I immediately thought about education and how my early stage nonprofit, innovators4purpose, is attempting to bring innovation education to students who through normal course of action would be the last to receive it. Preparing students for the 21st Century involves a very complex interconnected system of School Leaders, Civic Leaders, Teachers, Parents, Students, Edu Innovators, Funders and many more. Students more so than anyone in the ecosystem understands their needs, however they are the least empowered to drive change.
As we wrapped up our 5th grade Creative Doers program, we presented the Principal at our partner school, Fletcher Maynard Academy (FMA) in Cambridge, MA, with a poster of John Maeda’s “Characteristics of the Creative Leader.” John Maeda was a professor at the MIT Media Lab, President of Rhode Island School of Design and is currently a Design Partner at Kleiner Perkins Caufield & Byers venture capital firm. The list compares and contrasts Creative Leaders with Traditional Leaders.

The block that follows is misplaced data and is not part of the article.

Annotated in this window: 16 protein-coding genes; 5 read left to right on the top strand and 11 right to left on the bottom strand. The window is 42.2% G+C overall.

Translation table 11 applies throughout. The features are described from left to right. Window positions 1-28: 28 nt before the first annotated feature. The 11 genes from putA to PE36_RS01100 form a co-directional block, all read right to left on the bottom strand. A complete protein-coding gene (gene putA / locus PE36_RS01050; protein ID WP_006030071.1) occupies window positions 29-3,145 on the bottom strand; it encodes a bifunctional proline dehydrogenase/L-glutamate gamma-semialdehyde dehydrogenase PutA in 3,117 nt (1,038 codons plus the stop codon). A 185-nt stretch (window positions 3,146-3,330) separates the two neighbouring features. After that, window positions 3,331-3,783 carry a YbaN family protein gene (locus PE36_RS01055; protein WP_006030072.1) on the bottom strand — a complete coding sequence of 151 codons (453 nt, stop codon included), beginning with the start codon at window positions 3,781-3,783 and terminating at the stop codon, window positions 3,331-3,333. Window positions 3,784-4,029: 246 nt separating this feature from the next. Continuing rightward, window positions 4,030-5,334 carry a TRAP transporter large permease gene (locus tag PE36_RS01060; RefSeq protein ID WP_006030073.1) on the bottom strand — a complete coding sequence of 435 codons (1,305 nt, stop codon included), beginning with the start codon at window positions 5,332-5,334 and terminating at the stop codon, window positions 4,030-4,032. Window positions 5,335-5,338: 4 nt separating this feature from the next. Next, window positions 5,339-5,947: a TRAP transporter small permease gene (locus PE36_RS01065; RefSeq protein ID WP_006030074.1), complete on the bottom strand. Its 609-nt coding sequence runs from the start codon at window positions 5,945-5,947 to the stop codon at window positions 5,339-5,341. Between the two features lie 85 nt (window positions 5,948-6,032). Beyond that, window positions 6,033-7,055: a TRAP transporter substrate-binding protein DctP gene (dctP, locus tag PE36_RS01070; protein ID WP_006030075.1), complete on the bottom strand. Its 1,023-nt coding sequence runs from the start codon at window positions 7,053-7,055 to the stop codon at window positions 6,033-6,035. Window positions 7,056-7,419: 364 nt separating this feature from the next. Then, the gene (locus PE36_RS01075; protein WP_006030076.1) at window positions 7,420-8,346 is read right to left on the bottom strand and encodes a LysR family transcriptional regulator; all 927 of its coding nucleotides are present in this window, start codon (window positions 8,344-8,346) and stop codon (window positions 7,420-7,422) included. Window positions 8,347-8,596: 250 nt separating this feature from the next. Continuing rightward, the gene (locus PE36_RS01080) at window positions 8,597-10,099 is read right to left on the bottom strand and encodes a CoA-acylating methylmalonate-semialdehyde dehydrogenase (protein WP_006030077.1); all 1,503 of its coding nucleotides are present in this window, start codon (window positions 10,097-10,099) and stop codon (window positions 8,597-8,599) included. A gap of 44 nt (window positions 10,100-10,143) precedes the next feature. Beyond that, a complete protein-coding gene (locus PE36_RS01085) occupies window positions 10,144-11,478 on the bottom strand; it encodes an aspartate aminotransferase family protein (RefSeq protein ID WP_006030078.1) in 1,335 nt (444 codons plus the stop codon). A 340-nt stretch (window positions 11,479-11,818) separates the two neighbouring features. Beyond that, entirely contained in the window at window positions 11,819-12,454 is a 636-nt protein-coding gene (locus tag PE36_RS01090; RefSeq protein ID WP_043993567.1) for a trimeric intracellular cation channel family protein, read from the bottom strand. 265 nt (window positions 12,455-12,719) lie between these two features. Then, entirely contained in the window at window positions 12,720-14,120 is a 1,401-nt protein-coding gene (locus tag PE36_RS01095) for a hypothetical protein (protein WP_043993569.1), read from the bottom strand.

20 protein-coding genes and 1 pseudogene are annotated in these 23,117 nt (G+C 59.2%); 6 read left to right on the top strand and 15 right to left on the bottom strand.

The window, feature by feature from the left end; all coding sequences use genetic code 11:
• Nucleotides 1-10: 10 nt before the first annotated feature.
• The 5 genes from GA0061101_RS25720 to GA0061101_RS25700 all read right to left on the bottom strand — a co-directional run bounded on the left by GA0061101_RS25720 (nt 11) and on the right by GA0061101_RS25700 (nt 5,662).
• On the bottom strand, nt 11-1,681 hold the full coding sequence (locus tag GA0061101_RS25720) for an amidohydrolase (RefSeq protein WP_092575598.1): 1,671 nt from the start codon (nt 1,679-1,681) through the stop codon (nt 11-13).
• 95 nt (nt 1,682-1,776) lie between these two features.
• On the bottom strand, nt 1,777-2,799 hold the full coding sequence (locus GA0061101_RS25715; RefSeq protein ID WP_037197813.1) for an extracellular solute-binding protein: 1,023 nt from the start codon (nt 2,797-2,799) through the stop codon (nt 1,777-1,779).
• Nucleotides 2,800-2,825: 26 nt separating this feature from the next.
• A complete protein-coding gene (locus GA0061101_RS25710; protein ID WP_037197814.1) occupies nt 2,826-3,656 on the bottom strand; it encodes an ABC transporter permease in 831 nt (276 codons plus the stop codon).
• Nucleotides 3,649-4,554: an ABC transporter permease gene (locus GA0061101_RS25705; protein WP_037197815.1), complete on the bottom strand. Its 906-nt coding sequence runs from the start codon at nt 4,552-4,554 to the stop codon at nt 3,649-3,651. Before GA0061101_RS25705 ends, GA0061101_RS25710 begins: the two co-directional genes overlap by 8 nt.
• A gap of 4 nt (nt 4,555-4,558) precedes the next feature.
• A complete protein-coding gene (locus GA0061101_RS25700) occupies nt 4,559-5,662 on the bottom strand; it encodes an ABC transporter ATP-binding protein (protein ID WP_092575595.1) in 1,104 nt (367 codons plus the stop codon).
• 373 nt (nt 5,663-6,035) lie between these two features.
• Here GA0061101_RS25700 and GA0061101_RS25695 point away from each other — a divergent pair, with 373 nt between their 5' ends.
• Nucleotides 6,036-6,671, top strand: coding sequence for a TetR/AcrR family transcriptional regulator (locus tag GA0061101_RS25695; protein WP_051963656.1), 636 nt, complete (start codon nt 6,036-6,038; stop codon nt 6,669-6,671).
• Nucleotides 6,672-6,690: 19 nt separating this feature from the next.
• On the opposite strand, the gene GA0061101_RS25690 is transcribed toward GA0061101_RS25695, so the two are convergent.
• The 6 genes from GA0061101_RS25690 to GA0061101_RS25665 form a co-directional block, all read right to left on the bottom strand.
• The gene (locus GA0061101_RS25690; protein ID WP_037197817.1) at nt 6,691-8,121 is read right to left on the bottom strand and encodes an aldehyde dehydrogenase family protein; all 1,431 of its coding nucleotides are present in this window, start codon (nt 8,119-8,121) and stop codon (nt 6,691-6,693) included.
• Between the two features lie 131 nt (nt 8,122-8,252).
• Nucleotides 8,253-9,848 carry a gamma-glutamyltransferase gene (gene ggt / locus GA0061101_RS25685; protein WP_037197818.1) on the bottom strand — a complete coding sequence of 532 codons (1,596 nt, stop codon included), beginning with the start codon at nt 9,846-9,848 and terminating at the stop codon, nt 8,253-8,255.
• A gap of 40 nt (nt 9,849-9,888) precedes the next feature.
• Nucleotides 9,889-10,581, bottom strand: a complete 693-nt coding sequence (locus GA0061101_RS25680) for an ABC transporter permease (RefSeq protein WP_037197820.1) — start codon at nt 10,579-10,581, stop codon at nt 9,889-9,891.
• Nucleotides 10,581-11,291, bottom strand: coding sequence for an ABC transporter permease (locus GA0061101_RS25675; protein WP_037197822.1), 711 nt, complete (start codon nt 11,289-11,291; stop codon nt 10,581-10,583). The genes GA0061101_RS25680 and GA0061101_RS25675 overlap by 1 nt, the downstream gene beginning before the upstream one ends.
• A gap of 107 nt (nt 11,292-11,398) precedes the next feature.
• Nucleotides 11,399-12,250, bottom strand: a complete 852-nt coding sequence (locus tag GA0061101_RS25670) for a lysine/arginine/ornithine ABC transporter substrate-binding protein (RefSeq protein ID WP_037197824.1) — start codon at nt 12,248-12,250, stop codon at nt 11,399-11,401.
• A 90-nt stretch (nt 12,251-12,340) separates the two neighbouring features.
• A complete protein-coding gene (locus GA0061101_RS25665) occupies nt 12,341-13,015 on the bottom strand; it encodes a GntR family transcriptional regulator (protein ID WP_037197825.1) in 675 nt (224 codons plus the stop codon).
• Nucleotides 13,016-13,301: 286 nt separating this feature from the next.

One of my favorite distinctions is that Creative Leaders “iterate and do” vs. Traditional Leaders who “plan and execute.” Planning most often turns into talking then more talking. We have been fortunate in finding a Creative Leader at FMA having just completed the second iteration of our program there. Conversely, we are still in the planning (talking) stages with many others. Here is a partial listing of the characteristics of a Creative Leader:
Read the entire list here: Characteristics of the Creative Leader
The educational ecosystem is filled with traditional leaders. However, today’s challenges requires creative leadership. Fortunately, Creative Leaders are both born and made. So, let’s start making!